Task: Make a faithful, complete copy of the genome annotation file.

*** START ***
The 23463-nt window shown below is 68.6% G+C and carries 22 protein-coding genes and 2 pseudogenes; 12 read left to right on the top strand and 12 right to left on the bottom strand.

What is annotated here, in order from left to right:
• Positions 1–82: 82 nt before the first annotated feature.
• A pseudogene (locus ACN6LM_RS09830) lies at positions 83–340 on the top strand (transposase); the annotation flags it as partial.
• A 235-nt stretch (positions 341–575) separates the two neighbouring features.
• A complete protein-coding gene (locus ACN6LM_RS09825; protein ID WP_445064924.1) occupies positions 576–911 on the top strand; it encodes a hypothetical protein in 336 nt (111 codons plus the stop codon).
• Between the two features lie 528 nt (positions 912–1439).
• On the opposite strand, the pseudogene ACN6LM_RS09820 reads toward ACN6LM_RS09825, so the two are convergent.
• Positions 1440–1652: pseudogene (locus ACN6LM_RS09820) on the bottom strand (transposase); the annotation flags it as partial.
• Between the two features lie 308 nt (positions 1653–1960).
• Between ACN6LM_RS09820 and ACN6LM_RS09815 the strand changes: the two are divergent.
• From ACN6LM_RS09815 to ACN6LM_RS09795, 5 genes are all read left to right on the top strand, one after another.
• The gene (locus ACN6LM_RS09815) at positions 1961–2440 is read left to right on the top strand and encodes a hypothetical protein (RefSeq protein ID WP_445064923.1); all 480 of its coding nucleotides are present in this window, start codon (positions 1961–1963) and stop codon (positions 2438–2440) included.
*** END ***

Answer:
The 23463-nt window shown below is 68.6% G+C and carries 22 protein-coding genes and 2 pseudogenes; 12 read left to right on the top strand and 12 right to left on the bottom strand.

What is annotated here, in order from left to right:
• Positions 1–82: 82 nt before the first annotated feature.
• A pseudogene (locus ACN6LM_RS09830) lies at positions 83–340 on the top strand (transposase); the annotation flags it as partial.
• A 235-nt stretch (positions 341–575) separates the two neighbouring features.
• A complete protein-coding gene (locus ACN6LM_RS09825; protein ID WP_445064924.1) occupies positions 576–911 on the top strand; it encodes a hypothetical protein in 336 nt (111 codons plus the stop codon).
• Between the two features lie 528 nt (positions 912–1439).
• On the opposite strand, the pseudogene ACN6LM_RS09820 reads toward ACN6LM_RS09825, so the two are convergent.
• Positions 1440–1652: pseudogene (locus ACN6LM_RS09820) on the bottom strand (transposase); the annotation flags it as partial.
• Between the two features lie 308 nt (positions 1653–1960).
• Between ACN6LM_RS09820 and ACN6LM_RS09815 the strand changes: the two are divergent.
• From ACN6LM_RS09815 to ACN6LM_RS09795, 5 genes are all read left to right on the top strand, one after another.
• The gene (locus ACN6LM_RS09815) at positions 1961–2440 is read left to right on the top strand and encodes a hypothetical protein (RefSeq protein ID WP_445064923.1); all 480 of its coding nucleotides are present in this window, start codon (positions 1961–1963) and stop codon (positions 2438–2440) included.